In October 2008, father bought a four-bedroom house so that his wife, her children and father's children could live comfortably together. Father began asking the grandparents for more visits with V.M. because he wanted her to become closer to him so she would want to come live with him. He told the Department he understands V.M. is very attached to her grandparents and he does not want to take that away, but he wants to raise his daughter. Father said he was willing to make a plan with the maternal relatives to see V.M. often. Father testified that early in 2009, V.M.'s grandmother began making excuses why V.M. could not visit: for example, V.M. had a cold, or a stomach ache, or a toothache, or she had to go shopping, or she had a doctor's appointment.

In September 2009, father wanted to know for himself why V.M. needed to see a doctor, so he went to V.M.'s school. Father spoke with the principal, who explained V.M. had twisted her ankle the week before and had missed a week of school but was now back at school. The principal suggested father look at V.M.'s foot himself, since she was just outside the door sitting out a physical education class. Father spoke to V.M., examined her foot, and left. He did not ask to take V.M. away from school. The principal wrote a letter less than a month later, after the detention proceedings, to clarify this is all that happened, after a social worker stated incorrectly in the detention report that the principal (whose name the social worker also reported inaccurately) had prevented father from taking V.M. out of school because his name was not on the emergency release card.

Father also decided to accompany his daughter and her grandparents to a doctor's appointment. They all went to the doctor's office, but after the visit, the grandparents "took off" with V.M., and father did not know where they went with his daughter. Father made two police reports and was told he would be asked to speak with a detective. However, by then, the grandparents had made their report of abuse and neglect to the Department, and a Department social worker, not a detective, interviewed father for the detention report.

The detention report described at length statements from the maternal relatives about father's alcohol abuse and neglect of V.M. when he was intoxicated. Of the interview with father, the social worker reported father had planned to leave his two children with their grandparents after mother's death only temporarily. Father believed the maternal grandparents had "brainwashed" the children into believing he is a "bad guy." He had a good relationship with his son until 2009, and now his son and V.M. have turned away from him. Father denied ever drinking in front of the children. He explained he has been a professional truck driver for 19 years and is tested frequently. He always provided for his children financially, and the grandparents never had to seek a court order to require him to pay child support. Only recently, he had paid for clothes for V.M. and the cost to repair grandmother's car.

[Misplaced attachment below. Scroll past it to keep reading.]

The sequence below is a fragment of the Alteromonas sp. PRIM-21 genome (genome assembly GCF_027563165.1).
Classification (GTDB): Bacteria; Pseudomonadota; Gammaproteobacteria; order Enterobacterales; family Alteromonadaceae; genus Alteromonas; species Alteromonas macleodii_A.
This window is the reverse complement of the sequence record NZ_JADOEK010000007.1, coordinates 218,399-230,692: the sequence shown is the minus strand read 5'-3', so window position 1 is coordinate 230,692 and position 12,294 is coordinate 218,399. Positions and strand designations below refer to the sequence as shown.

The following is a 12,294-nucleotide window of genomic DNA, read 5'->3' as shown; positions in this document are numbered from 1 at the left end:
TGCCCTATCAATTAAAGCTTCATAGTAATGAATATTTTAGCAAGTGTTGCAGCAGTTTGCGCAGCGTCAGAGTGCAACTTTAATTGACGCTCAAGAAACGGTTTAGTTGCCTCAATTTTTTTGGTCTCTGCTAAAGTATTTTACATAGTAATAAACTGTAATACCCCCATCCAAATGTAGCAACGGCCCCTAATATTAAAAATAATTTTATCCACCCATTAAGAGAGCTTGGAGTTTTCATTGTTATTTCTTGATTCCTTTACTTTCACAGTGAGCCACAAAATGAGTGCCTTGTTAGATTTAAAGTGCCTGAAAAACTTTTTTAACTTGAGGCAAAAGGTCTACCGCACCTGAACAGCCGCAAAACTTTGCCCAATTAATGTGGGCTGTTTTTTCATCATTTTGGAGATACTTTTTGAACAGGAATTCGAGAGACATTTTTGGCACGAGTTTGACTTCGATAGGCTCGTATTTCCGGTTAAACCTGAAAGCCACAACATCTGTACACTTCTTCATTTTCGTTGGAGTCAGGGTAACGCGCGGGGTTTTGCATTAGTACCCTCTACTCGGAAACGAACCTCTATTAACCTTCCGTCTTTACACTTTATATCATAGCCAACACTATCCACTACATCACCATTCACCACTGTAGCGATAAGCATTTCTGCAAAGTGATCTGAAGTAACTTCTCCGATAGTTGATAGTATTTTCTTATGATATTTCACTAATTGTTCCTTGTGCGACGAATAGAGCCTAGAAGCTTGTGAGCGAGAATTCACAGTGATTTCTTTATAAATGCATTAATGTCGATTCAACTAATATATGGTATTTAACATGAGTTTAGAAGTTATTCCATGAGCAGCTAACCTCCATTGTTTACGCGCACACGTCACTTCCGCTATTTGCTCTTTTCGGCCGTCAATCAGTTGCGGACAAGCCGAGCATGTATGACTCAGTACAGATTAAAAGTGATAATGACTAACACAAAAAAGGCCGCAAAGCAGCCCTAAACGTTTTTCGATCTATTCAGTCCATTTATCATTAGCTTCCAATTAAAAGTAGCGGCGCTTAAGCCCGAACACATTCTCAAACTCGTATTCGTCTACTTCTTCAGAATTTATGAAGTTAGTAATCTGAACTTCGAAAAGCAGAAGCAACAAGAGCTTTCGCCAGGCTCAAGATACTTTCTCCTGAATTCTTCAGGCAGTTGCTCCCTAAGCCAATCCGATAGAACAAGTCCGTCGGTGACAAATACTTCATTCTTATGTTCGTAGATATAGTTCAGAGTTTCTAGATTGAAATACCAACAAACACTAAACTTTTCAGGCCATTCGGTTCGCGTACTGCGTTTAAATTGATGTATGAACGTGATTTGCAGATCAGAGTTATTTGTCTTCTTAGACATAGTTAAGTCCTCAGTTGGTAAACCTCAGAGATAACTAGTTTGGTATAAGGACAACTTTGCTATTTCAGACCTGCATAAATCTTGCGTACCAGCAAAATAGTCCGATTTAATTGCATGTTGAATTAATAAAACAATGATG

Father first learned the grandparents hired a probate lawyer to have themselves declared V.M.'s guardians when he received a copy of the Department's detention report. In that report, grandmother said father tried to take V.M. out of school, and later, he went to the grandparents' home and banged on the door, then called the police to try to get custody of his daughter. The grandmother immediately hired a lawyer and paid her $4,000 to apply for legal guardianship. The lawyer was reported as saying she would return "almost all of the family's money" and she "was very happy to hear that DCFS was taking care of this problem."

Father and his wife both testified that father does not drink when he picks up his kids or when they are in his home. He drinks occasionally, for example, at family reunions, but then he has one or two beers and does not get drunk. The stepmother testified father does not have a drinking problem. The last time she saw him drink was at Christmastime the year before when he drank one or two beers. Father and stepmother both testified that father does not drink when his kids are visiting because he knows he has to drive them to and from his house and does not wish to place them at risk; in addition, since he is a truck driver, he does not want to risk losing his driver's license.